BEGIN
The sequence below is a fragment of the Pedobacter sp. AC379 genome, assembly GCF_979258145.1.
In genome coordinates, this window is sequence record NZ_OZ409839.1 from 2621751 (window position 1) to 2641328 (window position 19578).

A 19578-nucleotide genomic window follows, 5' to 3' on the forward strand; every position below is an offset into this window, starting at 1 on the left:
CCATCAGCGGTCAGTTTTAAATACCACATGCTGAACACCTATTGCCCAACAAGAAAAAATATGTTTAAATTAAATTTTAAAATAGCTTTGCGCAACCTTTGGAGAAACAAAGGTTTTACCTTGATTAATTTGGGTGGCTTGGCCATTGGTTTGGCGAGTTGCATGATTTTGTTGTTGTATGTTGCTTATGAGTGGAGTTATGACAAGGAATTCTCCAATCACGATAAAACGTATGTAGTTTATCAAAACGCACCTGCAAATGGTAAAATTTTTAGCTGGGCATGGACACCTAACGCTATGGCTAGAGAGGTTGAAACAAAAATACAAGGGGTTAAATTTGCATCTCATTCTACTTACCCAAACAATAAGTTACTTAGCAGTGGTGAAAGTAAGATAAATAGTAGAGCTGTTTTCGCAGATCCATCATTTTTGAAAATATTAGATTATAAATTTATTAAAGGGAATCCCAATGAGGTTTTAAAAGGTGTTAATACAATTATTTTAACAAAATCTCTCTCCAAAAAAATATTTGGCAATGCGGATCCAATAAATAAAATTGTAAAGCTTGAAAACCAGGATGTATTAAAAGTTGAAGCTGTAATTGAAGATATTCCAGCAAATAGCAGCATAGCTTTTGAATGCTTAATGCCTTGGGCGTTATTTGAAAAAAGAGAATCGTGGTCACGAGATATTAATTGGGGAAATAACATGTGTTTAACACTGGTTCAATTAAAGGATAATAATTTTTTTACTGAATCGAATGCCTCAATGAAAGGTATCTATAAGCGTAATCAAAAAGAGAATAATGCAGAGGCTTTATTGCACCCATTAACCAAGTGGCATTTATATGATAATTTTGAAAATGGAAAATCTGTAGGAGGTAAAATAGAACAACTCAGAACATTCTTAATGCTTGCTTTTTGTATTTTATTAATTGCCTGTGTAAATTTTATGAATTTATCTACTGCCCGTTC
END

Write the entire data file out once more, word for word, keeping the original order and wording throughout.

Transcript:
The sequence below is a fragment of the Pedobacter sp. AC379 genome, assembly GCF_979258145.1.
In genome coordinates, this window is sequence record NZ_OZ409839.1 from 2621751 (window position 1) to 2641328 (window position 19578).

A 19578-nucleotide genomic window follows, 5' to 3' on the forward strand; every position below is an offset into this window, starting at 1 on the left:
CCATCAGCGGTCAGTTTTAAATACCACATGCTGAACACCTATTGCCCAACAAGAAAAAATATGTTTAAATTAAATTTTAAAATAGCTTTGCGCAACCTTTGGAGAAACAAAGGTTTTACCTTGATTAATTTGGGTGGCTTGGCCATTGGTTTGGCGAGTTGCATGATTTTGTTGTTGTATGTTGCTTATGAGTGGAGTTATGACAAGGAATTCTCCAATCACGATAAAACGTATGTAGTTTATCAAAACGCACCTGCAAATGGTAAAATTTTTAGCTGGGCATGGACACCTAACGCTATGGCTAGAGAGGTTGAAACAAAAATACAAGGGGTTAAATTTGCATCTCATTCTACTTACCCAAACAATAAGTTACTTAGCAGTGGTGAAAGTAAGATAAATAGTAGAGCTGTTTTCGCAGATCCATCATTTTTGAAAATATTAGATTATAAATTTATTAAAGGGAATCCCAATGAGGTTTTAAAAGGTGTTAATACAATTATTTTAACAAAATCTCTCTCCAAAAAAATATTTGGCAATGCGGATCCAATAAATAAAATTGTAAAGCTTGAAAACCAGGATGTATTAAAAGTTGAAGCTGTAATTGAAGATATTCCAGCAAATAGCAGCATAGCTTTTGAATGCTTAATGCCTTGGGCGTTATTTGAAAAAAGAGAATCGTGGTCACGAGATATTAATTGGGGAAATAACATGTGTTTAACACTGGTTCAATTAAAGGATAATAATTTTTTTACTGAATCGAATGCCTCAATGAAAGGTATCTATAAGCGTAATCAAAAAGAGAATAATGCAGAGGCTTTATTGCACCCATTAACCAAGTGGCATTTATATGATAATTTTGAAAATGGAAAATCTGTAGGAGGTAAAATAGAACAACTCAGAACATTCTTAATGCTTGCTTTTTGTATTTTATTAATTGCCTGTGTAAATTTTATGAATTTATCTACTGCCCGTTC